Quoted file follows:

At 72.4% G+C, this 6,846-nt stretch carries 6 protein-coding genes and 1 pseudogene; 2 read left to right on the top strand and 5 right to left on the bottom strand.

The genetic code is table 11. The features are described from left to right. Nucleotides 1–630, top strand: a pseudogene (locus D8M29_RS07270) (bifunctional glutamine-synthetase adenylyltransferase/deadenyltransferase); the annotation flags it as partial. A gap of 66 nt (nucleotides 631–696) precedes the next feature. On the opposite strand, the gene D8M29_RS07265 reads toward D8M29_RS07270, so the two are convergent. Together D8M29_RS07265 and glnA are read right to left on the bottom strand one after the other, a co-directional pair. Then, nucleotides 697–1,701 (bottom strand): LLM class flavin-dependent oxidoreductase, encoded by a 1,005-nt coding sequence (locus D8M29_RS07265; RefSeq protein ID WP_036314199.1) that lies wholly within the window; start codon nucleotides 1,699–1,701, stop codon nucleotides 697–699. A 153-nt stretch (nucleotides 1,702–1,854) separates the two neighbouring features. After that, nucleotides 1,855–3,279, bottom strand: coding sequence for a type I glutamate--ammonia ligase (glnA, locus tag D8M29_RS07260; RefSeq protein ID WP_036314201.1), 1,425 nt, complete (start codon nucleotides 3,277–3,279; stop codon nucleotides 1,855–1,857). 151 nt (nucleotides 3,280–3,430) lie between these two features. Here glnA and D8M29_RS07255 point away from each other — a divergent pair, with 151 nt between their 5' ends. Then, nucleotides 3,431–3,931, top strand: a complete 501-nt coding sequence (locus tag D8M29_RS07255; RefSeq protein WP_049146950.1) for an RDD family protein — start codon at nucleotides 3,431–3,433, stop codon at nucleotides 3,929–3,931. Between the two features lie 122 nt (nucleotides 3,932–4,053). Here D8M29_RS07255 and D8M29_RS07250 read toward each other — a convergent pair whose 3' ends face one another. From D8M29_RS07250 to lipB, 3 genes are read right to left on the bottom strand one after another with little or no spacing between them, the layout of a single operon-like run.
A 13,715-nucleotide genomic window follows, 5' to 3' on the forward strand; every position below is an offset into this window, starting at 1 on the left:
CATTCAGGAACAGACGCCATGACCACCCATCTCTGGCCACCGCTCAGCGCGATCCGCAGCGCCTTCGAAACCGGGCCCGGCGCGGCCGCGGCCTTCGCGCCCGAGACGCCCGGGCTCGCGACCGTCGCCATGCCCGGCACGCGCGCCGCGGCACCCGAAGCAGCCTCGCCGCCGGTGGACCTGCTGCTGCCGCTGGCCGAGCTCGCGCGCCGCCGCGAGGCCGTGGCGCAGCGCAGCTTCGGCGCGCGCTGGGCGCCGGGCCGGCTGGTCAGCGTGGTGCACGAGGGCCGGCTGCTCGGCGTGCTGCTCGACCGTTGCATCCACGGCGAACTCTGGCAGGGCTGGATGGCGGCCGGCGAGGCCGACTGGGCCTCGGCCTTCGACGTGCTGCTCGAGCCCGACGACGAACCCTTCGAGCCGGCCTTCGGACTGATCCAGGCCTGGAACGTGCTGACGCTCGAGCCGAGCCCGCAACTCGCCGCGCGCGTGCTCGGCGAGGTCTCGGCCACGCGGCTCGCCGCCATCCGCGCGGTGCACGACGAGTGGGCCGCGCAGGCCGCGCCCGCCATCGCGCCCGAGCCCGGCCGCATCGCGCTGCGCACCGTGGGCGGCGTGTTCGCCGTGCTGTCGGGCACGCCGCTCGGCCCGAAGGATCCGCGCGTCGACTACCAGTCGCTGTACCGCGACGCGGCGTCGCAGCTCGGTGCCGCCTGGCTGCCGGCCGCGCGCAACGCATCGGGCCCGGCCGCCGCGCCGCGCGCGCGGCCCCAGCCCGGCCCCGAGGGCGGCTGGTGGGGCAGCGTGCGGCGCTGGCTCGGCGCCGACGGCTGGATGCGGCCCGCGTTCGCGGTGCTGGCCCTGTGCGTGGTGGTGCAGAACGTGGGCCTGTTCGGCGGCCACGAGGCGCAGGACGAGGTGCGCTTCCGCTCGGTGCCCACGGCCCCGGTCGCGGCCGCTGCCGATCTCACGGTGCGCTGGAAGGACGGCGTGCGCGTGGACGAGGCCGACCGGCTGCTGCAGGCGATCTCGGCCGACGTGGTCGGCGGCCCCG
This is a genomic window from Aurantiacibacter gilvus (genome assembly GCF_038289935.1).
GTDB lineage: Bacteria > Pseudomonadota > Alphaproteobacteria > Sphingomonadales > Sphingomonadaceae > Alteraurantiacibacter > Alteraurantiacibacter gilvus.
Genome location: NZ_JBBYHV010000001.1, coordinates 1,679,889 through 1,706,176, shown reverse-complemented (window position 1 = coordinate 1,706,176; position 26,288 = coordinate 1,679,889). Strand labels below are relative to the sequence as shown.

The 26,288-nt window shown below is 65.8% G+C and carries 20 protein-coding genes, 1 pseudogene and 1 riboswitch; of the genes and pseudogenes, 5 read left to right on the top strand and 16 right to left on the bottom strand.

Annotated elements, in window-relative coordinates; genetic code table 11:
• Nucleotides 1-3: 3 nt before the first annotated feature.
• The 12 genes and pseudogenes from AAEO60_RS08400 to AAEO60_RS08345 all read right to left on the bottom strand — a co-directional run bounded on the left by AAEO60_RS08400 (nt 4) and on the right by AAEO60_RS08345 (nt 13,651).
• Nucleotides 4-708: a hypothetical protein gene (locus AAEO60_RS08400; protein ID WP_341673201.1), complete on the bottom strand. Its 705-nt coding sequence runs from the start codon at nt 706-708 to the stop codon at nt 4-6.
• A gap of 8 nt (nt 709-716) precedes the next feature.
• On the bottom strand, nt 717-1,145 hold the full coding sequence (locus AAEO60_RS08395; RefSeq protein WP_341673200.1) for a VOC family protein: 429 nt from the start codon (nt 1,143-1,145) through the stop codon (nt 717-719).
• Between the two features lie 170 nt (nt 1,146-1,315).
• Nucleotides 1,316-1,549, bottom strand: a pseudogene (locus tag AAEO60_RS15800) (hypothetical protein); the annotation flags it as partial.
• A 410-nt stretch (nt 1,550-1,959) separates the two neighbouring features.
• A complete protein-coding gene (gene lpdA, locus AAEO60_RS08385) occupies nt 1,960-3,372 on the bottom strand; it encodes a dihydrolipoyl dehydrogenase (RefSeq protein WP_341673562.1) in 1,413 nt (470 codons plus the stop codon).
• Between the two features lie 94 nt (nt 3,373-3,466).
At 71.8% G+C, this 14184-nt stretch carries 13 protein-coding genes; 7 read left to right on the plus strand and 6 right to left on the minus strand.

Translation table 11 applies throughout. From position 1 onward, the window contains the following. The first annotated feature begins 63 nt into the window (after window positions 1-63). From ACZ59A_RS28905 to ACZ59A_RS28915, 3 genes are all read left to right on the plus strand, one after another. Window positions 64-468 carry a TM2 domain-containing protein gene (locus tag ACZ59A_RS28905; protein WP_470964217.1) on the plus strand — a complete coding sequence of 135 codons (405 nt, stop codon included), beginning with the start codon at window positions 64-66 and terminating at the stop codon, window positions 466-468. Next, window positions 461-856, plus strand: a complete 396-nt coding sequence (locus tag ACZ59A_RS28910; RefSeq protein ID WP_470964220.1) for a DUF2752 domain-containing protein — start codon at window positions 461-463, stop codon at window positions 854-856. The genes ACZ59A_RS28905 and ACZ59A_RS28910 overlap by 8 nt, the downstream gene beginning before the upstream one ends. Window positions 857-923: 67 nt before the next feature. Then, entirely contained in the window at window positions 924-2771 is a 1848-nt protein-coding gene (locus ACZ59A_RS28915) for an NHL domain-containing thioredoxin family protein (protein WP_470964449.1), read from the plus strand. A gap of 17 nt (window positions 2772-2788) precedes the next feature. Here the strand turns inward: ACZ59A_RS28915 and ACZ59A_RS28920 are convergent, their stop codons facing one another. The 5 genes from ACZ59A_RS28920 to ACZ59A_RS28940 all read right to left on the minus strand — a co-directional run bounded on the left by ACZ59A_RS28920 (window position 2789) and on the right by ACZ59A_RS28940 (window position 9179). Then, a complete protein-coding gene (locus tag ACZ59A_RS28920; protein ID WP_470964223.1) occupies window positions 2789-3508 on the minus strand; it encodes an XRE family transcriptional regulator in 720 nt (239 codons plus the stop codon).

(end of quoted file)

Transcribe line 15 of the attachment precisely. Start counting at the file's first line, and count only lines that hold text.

• Between the two features lie 170 nt (nt 1,146-1,315).